Rome’s La Sapienza ranked best university in Italy

La Sapienza in Rome has risen in the annual rankings to be named 'best in Italy' once again.

Rome's La Sapienza ranked best university in Italy
A statue of Roman goddess of wisdom, Minerva, in front of Rome's La Sapienza University. File photo: Filippo Monteforte/AFP

The 2019 edition of the prestigious annual Academic Ranking of World Universities (ARWU), by independent research organisation Shanghai Ranking Consultancy, named La Sapienza as Italy’s top university.

The ranking is based on criteria including the number of alumni and staff winning Nobel Prizes and Fields Medals and the number of highly-cited researchers.

The top 30 places in the international table were dominated by US and UK universities, with the top three places once again taken by Harvard, Stanford and Cambridge.

The highest ranking universities in Europe included ETH Zurich (in 19th place) and the University of Copenhagen (26th).

Rome came much further behind in 153rd place, closely followed by Italy’s University of Pisa and the Statale di Milano.

But it’s an improvement on last year’s ranking, where La Sapienza fell into the 201-300 range

The 2019 ranking was described by La Sapienza president Eugenio Gaudio as a “remarkable leap forward.”

ARWU ranks the world’s top 1,800 universities – out of a total of 17,000 – publishing an annual list of the top 1,000.

A total of 46 Italian universities feature in the 2019 ARWU ranking.

Another international ranking released in June 2019 also put La Sapienza in the top spot, while an Italian survey last month ranked Bologna’s historic campus as the best large university in the country


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Schools to close as French teachers strike over Covid rules

Around three-quarters of French teachers plan to go on strike onThursday to protest the government's shifting rules on Covid testing for students, forcing the closure of half the country's primary schools, a union said Tuesday.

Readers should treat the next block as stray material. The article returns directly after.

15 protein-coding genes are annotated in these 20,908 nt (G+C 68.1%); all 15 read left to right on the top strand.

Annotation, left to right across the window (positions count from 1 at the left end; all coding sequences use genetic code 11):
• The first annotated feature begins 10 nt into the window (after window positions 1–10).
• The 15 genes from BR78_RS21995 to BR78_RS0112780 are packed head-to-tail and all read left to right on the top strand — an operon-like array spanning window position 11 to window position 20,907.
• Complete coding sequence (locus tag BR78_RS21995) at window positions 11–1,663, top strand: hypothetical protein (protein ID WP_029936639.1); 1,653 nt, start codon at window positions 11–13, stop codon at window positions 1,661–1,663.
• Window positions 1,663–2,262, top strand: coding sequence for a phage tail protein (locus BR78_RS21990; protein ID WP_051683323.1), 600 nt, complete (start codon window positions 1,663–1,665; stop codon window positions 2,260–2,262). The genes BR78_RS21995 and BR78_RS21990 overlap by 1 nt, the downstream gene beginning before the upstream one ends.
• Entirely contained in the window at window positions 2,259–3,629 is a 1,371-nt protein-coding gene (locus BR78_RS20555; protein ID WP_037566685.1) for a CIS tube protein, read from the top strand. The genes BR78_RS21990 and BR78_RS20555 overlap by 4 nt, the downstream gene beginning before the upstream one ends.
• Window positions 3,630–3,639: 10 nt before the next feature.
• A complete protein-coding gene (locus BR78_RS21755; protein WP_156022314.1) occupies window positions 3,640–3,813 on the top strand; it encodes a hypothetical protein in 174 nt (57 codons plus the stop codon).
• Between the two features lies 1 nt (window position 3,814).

Schools to close as French teachers strike over Covid rules
Photo: Fred Tanneau/AFP

The strike led by the Snuipp-FSU union, the largest among primary school teachers, comes after the latest of several changes on testing and isolation requirements for potential Covid cases announced by Prime Minister Jean Castex late Monday.

After seeing long lines of parents outside pharmacies and labs in recent days to test children in classes where a case was detected, Castex said home tests could now be used to determine if a student could return to school.

But teachers say class disruptions have become unmanageable with the spread of the highly contagious Omicron coronavirus variant.

“Students cannot learn properly because attendance varies wildly, and a hybrid of in-house and distance learning is impossible to put in place,” the Snuipp-FSU said, adding that absent teachers are not being replaced.

It is also demanding the government provide facemasks for staff, including the more protective FFP2 masks, and CO2 monitors to check if classrooms are sufficiently ventilated.

“Not only does the current protocol not protect students, staff or their families, it has completely disorganised schools,” the union said, claiming that classes have effectively been turned into “daycare centres.”

Education Minister Jean-Michel Blanquer has said the government is doing everything possible to avoid outright school closures that could cause havoc for parents and jeopardise learning for thousands, especially those in low-income families.

“I know there is a lot of fatigue, of anxiety… but you don’t go on strike against a virus,” Blanquer told BFM television on Tuesday.

As of Monday some 10,000 classes had been shut nationwide because of Covid cases, representing around two percent of all primary school classes, Blanquer said.